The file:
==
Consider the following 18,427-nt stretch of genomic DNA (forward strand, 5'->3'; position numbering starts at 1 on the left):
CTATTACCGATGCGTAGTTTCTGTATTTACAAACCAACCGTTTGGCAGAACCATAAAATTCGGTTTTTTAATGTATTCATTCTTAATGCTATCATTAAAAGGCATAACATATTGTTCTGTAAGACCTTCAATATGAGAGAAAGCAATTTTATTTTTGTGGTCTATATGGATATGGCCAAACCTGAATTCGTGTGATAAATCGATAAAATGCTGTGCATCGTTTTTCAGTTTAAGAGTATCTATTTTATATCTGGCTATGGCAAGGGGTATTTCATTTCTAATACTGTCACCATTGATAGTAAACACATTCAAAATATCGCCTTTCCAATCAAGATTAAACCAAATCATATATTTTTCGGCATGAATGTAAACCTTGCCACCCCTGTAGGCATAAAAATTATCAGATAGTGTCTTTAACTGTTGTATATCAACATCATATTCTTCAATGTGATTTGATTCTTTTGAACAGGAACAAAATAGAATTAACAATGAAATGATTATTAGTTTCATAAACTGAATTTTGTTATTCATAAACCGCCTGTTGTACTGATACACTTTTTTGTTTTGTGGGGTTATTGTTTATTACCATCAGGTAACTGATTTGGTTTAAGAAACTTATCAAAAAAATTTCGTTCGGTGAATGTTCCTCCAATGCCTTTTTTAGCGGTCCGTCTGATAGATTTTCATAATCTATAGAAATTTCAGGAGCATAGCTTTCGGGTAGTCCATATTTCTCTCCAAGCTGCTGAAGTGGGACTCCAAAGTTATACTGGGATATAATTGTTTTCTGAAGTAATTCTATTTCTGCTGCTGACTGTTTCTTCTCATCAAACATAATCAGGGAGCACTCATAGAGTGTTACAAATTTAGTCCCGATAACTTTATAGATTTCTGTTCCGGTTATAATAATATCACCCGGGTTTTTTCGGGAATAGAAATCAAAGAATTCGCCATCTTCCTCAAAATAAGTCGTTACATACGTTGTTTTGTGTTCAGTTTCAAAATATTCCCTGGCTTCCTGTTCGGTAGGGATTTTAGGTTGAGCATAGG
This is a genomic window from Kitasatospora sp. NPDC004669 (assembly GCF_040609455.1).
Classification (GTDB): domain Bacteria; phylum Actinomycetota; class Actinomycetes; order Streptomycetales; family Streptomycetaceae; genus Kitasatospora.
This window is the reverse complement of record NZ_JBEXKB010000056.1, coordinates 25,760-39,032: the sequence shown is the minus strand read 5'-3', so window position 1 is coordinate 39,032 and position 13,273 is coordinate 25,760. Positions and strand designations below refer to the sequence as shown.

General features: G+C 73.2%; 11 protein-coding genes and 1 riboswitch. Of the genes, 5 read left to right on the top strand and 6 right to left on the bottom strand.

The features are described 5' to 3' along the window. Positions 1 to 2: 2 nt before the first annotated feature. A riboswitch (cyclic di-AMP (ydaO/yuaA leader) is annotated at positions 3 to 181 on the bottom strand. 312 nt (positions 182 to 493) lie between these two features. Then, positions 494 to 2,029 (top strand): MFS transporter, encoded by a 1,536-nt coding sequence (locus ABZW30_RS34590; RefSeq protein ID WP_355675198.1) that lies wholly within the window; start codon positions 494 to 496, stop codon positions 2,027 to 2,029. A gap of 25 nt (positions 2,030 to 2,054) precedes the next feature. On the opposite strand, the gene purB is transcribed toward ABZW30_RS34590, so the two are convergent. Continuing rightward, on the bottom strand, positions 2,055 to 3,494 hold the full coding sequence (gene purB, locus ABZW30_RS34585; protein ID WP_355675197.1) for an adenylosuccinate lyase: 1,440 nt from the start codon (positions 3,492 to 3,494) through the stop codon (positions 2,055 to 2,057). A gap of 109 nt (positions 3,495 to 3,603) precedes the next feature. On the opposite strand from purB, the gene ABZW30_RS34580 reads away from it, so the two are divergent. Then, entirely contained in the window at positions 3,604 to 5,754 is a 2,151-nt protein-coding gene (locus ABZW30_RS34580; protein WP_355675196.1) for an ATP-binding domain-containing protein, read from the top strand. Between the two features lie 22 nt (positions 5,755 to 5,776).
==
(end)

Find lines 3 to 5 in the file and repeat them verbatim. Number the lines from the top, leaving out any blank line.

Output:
This is a genomic window from Kitasatospora sp. NPDC004669 (assembly GCF_040609455.1).
Classification (GTDB): domain Bacteria; phylum Actinomycetota; class Actinomycetes; order Streptomycetales; family Streptomycetaceae; genus Kitasatospora.
This window is the reverse complement of record NZ_JBEXKB010000056.1, coordinates 25,760-39,032: the sequence shown is the minus strand read 5'-3', so window position 1 is coordinate 39,032 and position 13,273 is coordinate 25,760. Positions and strand designations below refer to the sequence as shown.